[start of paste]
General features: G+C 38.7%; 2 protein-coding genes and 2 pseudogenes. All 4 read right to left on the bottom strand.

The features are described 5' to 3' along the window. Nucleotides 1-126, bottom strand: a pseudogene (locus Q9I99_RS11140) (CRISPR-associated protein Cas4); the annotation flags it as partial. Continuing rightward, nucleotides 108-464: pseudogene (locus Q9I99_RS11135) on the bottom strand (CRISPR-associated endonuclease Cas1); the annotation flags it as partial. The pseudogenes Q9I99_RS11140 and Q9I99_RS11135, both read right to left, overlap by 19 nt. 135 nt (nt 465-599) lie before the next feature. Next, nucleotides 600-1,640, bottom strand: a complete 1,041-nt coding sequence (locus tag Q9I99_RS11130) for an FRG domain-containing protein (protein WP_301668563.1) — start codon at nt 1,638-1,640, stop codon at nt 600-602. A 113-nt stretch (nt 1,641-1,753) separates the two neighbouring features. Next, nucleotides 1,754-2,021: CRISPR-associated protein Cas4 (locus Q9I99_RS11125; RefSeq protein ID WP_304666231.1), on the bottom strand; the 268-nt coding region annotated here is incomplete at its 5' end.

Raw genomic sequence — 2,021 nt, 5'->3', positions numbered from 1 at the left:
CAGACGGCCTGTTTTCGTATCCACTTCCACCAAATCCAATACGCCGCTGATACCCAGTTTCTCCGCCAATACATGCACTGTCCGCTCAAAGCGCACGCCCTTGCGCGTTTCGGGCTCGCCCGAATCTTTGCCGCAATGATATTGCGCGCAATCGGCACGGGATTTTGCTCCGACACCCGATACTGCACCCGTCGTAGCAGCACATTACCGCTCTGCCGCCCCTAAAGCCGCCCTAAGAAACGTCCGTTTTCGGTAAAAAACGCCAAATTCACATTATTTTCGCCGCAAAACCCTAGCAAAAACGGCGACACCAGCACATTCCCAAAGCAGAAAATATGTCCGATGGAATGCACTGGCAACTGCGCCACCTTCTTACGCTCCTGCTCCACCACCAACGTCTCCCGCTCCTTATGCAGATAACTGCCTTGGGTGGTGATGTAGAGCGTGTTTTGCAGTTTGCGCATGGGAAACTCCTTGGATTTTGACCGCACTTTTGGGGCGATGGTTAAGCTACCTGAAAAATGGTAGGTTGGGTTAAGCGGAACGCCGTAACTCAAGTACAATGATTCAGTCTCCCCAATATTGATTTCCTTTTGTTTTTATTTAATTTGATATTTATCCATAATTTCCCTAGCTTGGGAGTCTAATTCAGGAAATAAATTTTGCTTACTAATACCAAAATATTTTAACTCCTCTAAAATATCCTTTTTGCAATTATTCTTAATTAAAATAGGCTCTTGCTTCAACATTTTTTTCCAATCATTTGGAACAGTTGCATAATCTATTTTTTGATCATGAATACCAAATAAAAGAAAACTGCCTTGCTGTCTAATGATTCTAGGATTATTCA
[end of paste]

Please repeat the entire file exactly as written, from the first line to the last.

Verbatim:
General features: G+C 38.7%; 2 protein-coding genes and 2 pseudogenes. All 4 read right to left on the bottom strand.

The features are described 5' to 3' along the window. Nucleotides 1-126, bottom strand: a pseudogene (locus Q9I99_RS11140) (CRISPR-associated protein Cas4); the annotation flags it as partial. Continuing rightward, nucleotides 108-464: pseudogene (locus Q9I99_RS11135) on the bottom strand (CRISPR-associated endonuclease Cas1); the annotation flags it as partial. The pseudogenes Q9I99_RS11140 and Q9I99_RS11135, both read right to left, overlap by 19 nt. 135 nt (nt 465-599) lie before the next feature. Next, nucleotides 600-1,640, bottom strand: a complete 1,041-nt coding sequence (locus tag Q9I99_RS11130) for an FRG domain-containing protein (protein WP_301668563.1) — start codon at nt 1,638-1,640, stop codon at nt 600-602. A 113-nt stretch (nt 1,641-1,753) separates the two neighbouring features. Next, nucleotides 1,754-2,021: CRISPR-associated protein Cas4 (locus Q9I99_RS11125; RefSeq protein ID WP_304666231.1), on the bottom strand; the 268-nt coding region annotated here is incomplete at its 5' end.

Raw genomic sequence — 2,021 nt, 5'->3', positions numbered from 1 at the left:
CAGACGGCCTGTTTTCGTATCCACTTCCACCAAATCCAATACGCCGCTGATACCCAGTTTCTCCGCCAATACATGCACTGTCCGCTCAAAGCGCACGCCCTTGCGCGTTTCGGGCTCGCCCGAATCTTTGCCGCAATGATATTGCGCGCAATCGGCACGGGATTTTGCTCCGACACCCGATACTGCACCCGTCGTAGCAGCACATTACCGCTCTGCCGCCCCTAAAGCCGCCCTAAGAAACGTCCGTTTTCGGTAAAAAACGCCAAATTCACATTATTTTCGCCGCAAAACCCTAGCAAAAACGGCGACACCAGCACATTCCCAAAGCAGAAAATATGTCCGATGGAATGCACTGGCAACTGCGCCACCTTCTTACGCTCCTGCTCCACCACCAACGTCTCCCGCTCCTTATGCAGATAACTGCCTTGGGTGGTGATGTAGAGCGTGTTTTGCAGTTTGCGCATGGGAAACTCCTTGGATTTTGACCGCACTTTTGGGGCGATGGTTAAGCTACCTGAAAAATGGTAGGTTGGGTTAAGCGGAACGCCGTAACTCAAGTACAATGATTCAGTCTCCCCAATATTGATTTCCTTTTGTTTTTATTTAATTTGATATTTATCCATAATTTCCCTAGCTTGGGAGTCTAATTCAGGAAATAAATTTTGCTTACTAATACCAAAATATTTTAACTCCTCTAAAATATCCTTTTTGCAATTATTCTTAATTAAAATAGGCTCTTGCTTCAACATTTTTTTCCAATCATTTGGAACAGTTGCATAATCTATTTTTTGATCATGAATACCAAATAAAAGAAAACTGCCTTGCTGTCTAATGATTCTAGGATTATTCA